March 5, 2000
100 samples reveal beryllium at DOE site
By Joe Walker
During the past decade, traces of the highly toxic metal beryllium have been found in more than 100 groundwater samples at and near the Paducah Gaseous Diffusion Plant, mainly around scrap yards and a building where precious-metal recovery reportedly took place.
The findings - starting in routine sampling and later concentrating on known areas of contamination - could be integral as the Department of Energy continues its probe of nuclear weapons work at the plant during the Cold War.
Later this year, Congress is expected to pass legislation to compensate government and contract workers who got sick from beryllium, but until recently DOE said there was no evidence it was used at Paducah. The department now says some past Paducah workers could qualify if there is a link between illness and beryllium. Highly toxic if inhaled or ingested, beryllium poses the greatest threat to workers who breathe it in dust from milling work.
Scientists doing a DOE-sponsored health study of Paducah plant workers say they can easily test for beryllium in the blood if they can pinpoint whom to test. That requires having "sufficient evidence" that beryllium was used at Paducah, said Dr. Steven Markowitz, an epidemiologist heading the study, which has primarily dealt with radiation exposure.
"We need departments, buildings, job titles, things like that," he said. "Once we have that information, then we'll request DOE to add beryllium testing to our program."
The sampling data reviewed by the Sun came from monitoring wells not used for drinking. However, all the results exceeded .004 parts per million, the level at which public water supplies must treat to remove beryllium.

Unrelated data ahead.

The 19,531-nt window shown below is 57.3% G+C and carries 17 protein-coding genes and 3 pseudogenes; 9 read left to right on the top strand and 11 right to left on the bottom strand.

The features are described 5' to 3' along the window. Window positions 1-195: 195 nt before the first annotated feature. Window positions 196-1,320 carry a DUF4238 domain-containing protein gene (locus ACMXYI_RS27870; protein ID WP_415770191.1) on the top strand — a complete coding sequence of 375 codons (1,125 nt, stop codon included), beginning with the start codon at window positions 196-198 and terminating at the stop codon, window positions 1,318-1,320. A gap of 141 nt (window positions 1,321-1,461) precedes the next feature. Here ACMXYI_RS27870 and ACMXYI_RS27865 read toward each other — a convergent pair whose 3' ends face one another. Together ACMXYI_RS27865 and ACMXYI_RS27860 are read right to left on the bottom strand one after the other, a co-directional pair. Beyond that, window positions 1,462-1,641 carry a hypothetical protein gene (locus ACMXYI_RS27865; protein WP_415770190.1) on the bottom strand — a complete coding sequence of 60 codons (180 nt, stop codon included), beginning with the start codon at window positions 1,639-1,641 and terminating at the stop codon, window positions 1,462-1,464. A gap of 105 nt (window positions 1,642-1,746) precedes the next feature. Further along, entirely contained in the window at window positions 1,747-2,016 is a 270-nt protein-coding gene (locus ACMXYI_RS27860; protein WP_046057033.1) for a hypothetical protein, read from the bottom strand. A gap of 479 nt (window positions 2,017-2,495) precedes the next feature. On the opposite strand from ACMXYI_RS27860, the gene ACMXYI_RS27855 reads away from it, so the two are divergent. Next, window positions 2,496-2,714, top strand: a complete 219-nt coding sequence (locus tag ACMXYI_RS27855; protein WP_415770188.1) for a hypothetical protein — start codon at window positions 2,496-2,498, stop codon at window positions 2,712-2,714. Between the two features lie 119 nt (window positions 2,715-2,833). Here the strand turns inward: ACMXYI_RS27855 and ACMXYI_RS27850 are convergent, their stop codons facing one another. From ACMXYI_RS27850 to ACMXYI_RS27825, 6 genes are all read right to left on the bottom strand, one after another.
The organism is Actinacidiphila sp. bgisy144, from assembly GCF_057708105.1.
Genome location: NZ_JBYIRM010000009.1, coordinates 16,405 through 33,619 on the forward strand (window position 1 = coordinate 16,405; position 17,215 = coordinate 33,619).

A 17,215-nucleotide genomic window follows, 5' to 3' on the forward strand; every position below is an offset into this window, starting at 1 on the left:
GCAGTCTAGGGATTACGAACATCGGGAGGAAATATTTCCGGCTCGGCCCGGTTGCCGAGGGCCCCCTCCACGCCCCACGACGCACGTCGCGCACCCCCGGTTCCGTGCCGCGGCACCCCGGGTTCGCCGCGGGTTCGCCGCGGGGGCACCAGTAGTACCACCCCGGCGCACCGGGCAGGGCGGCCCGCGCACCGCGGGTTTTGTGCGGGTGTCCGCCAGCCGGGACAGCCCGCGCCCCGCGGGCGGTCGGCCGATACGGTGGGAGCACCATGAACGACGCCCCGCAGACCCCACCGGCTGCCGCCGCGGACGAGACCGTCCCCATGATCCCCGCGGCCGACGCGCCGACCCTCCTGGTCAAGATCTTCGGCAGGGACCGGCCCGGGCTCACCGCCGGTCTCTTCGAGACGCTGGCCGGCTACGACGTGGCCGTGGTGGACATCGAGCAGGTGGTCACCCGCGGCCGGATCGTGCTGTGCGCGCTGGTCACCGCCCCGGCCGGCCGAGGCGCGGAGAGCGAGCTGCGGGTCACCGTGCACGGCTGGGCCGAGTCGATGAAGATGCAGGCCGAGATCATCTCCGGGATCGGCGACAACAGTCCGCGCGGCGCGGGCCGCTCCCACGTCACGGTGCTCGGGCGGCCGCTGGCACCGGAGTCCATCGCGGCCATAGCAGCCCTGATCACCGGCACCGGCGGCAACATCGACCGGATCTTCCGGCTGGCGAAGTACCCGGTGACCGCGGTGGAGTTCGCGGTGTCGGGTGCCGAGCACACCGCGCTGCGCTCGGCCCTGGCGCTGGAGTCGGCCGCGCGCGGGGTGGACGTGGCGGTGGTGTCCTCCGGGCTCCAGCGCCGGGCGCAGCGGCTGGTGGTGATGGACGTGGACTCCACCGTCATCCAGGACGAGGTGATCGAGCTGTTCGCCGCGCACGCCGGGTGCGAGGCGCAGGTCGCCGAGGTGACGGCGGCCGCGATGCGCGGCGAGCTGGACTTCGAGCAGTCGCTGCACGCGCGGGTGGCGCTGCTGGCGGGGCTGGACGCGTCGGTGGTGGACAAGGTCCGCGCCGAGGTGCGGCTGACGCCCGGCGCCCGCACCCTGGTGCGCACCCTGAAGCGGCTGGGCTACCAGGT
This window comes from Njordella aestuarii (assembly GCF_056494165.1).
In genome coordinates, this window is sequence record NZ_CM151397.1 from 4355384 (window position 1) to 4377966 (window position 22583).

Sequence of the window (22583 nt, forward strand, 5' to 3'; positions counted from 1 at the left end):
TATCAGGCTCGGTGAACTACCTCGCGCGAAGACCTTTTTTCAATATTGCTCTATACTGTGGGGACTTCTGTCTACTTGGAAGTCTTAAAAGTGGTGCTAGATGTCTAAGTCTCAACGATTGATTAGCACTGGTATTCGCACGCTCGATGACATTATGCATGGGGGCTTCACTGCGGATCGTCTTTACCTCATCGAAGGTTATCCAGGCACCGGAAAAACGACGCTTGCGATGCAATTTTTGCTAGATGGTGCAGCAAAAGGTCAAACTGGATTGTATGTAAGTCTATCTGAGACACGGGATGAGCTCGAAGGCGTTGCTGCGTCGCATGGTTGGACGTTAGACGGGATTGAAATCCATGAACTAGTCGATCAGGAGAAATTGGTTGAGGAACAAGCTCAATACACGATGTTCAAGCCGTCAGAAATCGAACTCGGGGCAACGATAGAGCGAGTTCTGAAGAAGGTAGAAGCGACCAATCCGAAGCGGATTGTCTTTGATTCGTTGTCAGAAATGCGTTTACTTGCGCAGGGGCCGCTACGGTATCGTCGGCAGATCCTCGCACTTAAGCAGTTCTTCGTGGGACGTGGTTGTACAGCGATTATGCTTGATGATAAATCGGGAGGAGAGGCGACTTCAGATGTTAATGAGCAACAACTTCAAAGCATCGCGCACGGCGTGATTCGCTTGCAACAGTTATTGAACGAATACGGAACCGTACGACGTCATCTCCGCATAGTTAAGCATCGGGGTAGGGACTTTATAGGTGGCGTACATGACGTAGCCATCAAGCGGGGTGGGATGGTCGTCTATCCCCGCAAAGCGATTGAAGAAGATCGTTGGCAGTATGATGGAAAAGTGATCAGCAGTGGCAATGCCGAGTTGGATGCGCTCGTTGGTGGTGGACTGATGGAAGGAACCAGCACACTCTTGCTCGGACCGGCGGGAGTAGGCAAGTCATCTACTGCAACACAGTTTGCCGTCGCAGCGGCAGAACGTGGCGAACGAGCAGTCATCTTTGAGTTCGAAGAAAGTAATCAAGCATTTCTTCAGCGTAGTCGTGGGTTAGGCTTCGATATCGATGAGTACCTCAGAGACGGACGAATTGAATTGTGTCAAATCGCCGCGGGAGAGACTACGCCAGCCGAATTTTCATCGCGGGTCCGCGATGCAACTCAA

Some findings barely above the level came in 1993 and 1994 from monitoring wells in the state wildlife management area near Ogden Landing Road and on Tennessee Valley Authority land north of the plant. Since then, DOE has provided scores of homes near the plant with municipal water because traces of two other plant-related contaminants - trichloroethylene, a degreaser, and technetium-99, a contaminant in spent nuclear fuel - were found in wells at a few of the homes.
Mark York, spokesman for the Kentucky Natural Resources Cabinet, said the state has reviewed all the beryllium findings. "In essence, even though there is a risk present, the risk to human health has been addressed because there is now a safe water source," he said.
Conducted by DOE contractors, the sampling showed many results barely above the drinking water standard, but some on the west side of the plant's fenced area were above .09 parts per million - nearly 25 times higher than the standard. Those readings were near old uranium and metal scrap yards in the extreme northwest corner of the plant in the vicinity of the so-called "drum mountain" scrap pile and two classified burial yards that may contain old bomb parts.
Although DOE has not established a link between the groundwater contamination and the scrap piles, it says beryllium could have been used many years ago in the building and dismantling of nuclear bomb components.
"We're trying to find out the extent of beryllium use at the site," said DOE spokesman Walter Perry. "We hope to find out what the big picture is, and we're having to go back and reconstruct history."
Beryllium is linked to chronic lung disease among 500 to 1,000 workers at other DOE plants and firms that processed it. In July, DOE announced a program to compensate workers who contracted beryllium disease, saying there was no evidence beryllium was used at Paducah.